Valuing Education

Valuing Education January 27, 2012

I’m really concerned about education in America. For one thing, the education senate committee in Indiana is recommending that public schools teach creationism. I don’t know whether the motion will pass, but I cannot believe that religious topics are being discussed in a school system that’s still struggling to eradicate bullying and improve literacy rates. I have nothing against people wanting to teach their own creation myths but not in the science classroom, please, and don’t waste time on debating this when basic needs go unmet.

In addition to the tension between religious and secular concerns, the problem, I think, is partly that the quality of American education varies drastically by region and economy, and partly that we focus on competitiveness and testing over promoting equality in the classroom.

This article on the Finnish school system addresses these concerns. Finnish schools have no standardized tests, and there are no private schools. Yet their schoolchildren have some of the top test scores in the world. The hypothesis is that in creating an equal education opportunity for everyone, and by allowing teachers to evaluate the needs of their students rather than conform to a national curriculum meant to produce high test scores, Finland’s children are made to feel comfortable and cooperative in their classroom endeavors, which leads to better learning.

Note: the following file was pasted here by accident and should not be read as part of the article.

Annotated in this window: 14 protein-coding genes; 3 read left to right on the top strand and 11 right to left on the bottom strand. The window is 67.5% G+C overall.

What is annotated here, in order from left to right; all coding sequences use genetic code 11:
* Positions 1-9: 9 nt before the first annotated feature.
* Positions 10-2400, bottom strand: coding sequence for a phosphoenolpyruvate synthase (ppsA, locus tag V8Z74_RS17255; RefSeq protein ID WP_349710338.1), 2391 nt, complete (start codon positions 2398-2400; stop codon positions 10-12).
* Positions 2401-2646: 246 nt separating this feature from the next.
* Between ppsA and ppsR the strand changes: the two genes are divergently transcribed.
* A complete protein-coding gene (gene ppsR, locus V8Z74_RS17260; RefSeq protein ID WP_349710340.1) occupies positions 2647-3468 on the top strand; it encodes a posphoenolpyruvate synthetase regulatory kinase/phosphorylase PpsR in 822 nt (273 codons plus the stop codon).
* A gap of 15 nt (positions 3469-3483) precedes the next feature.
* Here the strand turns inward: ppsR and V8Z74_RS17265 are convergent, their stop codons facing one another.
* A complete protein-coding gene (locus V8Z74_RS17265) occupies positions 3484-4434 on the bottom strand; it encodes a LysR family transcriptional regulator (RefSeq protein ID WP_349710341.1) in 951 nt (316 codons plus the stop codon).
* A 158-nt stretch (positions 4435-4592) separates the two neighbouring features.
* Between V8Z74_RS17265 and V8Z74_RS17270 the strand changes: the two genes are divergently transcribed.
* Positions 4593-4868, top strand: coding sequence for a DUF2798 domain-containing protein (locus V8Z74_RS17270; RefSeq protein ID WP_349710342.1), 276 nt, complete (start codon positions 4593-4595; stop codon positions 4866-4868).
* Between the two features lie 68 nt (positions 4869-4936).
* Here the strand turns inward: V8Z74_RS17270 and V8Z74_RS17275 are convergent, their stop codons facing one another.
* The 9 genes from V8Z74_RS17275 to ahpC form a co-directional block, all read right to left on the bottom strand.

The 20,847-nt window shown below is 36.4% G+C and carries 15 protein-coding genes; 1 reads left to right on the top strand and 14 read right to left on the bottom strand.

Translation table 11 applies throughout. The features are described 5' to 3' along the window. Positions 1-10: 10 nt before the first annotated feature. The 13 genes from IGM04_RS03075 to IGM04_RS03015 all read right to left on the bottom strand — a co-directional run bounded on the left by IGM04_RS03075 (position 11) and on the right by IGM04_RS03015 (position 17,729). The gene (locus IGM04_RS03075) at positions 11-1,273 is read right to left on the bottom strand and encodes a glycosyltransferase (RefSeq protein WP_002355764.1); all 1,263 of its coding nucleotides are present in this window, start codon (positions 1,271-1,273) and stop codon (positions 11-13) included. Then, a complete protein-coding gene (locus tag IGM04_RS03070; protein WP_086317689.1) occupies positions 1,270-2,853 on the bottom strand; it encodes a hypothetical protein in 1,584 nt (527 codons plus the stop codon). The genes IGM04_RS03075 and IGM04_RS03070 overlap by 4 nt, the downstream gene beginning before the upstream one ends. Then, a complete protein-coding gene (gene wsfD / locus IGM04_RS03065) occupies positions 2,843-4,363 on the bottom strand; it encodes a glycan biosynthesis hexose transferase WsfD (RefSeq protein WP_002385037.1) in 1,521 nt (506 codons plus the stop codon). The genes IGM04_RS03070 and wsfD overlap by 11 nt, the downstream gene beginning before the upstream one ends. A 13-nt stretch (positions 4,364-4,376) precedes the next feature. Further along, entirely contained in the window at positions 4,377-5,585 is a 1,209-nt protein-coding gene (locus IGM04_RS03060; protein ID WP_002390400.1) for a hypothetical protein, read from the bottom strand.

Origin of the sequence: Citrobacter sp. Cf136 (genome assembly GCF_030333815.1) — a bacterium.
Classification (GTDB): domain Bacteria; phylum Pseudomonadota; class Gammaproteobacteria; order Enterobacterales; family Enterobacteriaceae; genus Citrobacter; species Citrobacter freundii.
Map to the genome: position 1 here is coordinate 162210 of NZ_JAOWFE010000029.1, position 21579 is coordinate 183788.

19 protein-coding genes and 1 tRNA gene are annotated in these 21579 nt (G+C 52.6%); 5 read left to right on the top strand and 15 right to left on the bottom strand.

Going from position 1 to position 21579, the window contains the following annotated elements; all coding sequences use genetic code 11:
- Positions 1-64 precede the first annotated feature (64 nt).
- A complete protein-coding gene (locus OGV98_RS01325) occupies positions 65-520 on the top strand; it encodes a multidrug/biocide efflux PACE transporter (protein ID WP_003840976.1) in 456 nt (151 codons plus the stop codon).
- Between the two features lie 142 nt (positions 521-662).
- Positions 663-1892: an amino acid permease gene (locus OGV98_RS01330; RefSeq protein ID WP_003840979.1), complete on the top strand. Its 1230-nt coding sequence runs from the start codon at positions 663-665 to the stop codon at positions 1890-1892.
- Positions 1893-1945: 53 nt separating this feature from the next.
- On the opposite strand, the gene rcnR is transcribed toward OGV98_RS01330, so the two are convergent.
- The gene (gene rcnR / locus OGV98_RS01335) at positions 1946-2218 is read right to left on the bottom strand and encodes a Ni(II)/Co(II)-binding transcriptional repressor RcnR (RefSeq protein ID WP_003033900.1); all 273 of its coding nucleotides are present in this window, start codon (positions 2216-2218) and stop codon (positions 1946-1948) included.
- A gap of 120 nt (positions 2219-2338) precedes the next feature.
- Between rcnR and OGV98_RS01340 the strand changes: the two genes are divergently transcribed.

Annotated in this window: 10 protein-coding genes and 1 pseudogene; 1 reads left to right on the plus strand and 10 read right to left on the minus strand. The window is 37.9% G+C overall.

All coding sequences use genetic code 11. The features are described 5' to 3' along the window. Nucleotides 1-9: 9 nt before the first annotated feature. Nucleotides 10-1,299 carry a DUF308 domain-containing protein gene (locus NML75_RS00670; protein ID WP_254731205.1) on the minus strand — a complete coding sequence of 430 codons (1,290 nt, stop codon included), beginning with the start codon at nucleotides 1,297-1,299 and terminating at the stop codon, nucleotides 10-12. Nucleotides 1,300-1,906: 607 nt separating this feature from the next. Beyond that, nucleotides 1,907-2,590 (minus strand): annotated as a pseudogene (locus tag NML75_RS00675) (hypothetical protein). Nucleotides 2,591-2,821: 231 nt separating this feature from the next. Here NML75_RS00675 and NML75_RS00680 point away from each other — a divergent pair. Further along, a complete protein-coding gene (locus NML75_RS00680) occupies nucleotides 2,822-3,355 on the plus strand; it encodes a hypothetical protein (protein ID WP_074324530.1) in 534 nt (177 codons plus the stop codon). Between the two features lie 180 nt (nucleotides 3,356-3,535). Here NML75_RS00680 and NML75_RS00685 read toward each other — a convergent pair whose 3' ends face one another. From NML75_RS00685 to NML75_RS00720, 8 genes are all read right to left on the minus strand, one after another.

All Finnish schools must be safe and healthy environments: “Finland offers all pupils free school meals, easy access to health care, psychological counseling, and individualized student guidance.” Can you imagine what that would be like in America? If kids who were somehow different (shy or nerdy or LGBT or whatever) didn’t live in constant fear? If the kids who weren’t different didn’t feel the social pressures to bully? If kids could focus on their schoolwork because they were adequately fed?

I don’t know if I see Americans coming round to this viewpoint anytime soon, especially since it seems like we’d rather invest our money in other things. But I think that our policy of devaluing education will make things much worse both in our country and in our interactions with others. Having an poorly educated population (or a population with drastic discrepancies in education) in a democratic nation is a terrible idea – and it also means that we’re not well-equipped to compete with the scholars and inventors of other nations. Or, you know, just have intelligent conversations with people from other cultures. Because let’s not forget that America is multicultural, and if we’re not giving our children the education to maneuver in our own society, we’re doing them a great disservice.

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